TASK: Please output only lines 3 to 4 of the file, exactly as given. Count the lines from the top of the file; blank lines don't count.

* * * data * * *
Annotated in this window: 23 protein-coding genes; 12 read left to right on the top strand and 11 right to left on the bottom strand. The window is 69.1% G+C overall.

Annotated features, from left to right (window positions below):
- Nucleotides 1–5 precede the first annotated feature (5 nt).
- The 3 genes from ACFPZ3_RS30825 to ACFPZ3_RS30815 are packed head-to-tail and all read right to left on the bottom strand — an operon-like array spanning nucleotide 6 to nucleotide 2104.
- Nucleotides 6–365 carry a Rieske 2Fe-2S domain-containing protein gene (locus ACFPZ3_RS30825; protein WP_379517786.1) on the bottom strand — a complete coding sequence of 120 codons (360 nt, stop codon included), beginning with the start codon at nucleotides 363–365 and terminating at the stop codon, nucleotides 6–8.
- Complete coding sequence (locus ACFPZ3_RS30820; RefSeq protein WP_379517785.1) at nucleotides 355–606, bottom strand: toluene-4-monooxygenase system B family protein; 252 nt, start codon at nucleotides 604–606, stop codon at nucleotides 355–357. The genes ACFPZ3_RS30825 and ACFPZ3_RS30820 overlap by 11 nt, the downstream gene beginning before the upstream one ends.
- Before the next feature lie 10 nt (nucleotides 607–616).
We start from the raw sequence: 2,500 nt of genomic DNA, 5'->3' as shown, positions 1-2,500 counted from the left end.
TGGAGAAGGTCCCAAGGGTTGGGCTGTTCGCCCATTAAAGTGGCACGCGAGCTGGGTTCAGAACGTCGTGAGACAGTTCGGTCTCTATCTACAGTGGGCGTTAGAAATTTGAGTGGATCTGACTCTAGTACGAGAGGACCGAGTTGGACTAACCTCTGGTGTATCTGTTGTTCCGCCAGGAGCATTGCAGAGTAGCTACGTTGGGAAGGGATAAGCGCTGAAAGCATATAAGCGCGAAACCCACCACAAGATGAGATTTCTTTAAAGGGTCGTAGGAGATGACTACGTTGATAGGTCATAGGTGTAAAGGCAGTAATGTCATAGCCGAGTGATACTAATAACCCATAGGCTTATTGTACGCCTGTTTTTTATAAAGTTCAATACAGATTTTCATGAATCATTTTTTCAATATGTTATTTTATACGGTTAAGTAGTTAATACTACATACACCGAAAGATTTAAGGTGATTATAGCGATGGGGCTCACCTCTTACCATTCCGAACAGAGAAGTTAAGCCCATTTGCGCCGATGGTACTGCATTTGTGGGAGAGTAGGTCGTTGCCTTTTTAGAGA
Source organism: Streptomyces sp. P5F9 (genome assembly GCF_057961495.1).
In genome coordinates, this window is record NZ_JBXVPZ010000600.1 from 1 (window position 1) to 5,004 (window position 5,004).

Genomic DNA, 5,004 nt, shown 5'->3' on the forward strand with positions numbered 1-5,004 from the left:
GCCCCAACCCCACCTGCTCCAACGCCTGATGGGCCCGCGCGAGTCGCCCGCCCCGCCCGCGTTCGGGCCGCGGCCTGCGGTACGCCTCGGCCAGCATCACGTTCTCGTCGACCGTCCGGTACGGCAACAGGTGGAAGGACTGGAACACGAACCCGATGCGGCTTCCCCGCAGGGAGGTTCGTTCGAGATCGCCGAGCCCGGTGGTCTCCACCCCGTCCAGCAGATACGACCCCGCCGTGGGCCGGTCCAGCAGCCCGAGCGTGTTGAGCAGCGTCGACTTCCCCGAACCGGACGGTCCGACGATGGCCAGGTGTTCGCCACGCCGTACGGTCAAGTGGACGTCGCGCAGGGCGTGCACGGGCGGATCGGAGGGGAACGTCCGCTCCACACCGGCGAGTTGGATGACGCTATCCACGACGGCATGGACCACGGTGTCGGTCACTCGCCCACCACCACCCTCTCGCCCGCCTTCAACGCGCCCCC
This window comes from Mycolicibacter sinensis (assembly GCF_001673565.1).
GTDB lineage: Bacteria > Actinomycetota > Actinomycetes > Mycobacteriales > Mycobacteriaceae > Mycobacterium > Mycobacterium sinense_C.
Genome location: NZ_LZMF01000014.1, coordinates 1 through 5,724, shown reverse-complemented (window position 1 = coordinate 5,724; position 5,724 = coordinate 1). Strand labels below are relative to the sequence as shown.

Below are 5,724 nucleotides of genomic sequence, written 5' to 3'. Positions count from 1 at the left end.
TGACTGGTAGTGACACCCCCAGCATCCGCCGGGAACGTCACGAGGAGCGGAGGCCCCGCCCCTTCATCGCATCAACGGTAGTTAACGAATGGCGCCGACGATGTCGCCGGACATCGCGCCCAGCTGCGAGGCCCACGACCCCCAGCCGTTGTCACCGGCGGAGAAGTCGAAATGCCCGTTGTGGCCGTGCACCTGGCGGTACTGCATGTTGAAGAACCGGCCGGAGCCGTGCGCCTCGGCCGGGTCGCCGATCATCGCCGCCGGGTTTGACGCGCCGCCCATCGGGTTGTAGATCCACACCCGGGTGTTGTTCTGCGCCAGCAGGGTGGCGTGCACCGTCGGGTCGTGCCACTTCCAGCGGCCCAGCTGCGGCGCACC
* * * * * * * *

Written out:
- Nucleotides 1–5 precede the first annotated feature (5 nt).
- The 3 genes from ACFPZ3_RS30825 to ACFPZ3_RS30815 are packed head-to-tail and all read right to left on the bottom strand — an operon-like array spanning nucleotide 6 to nucleotide 2104.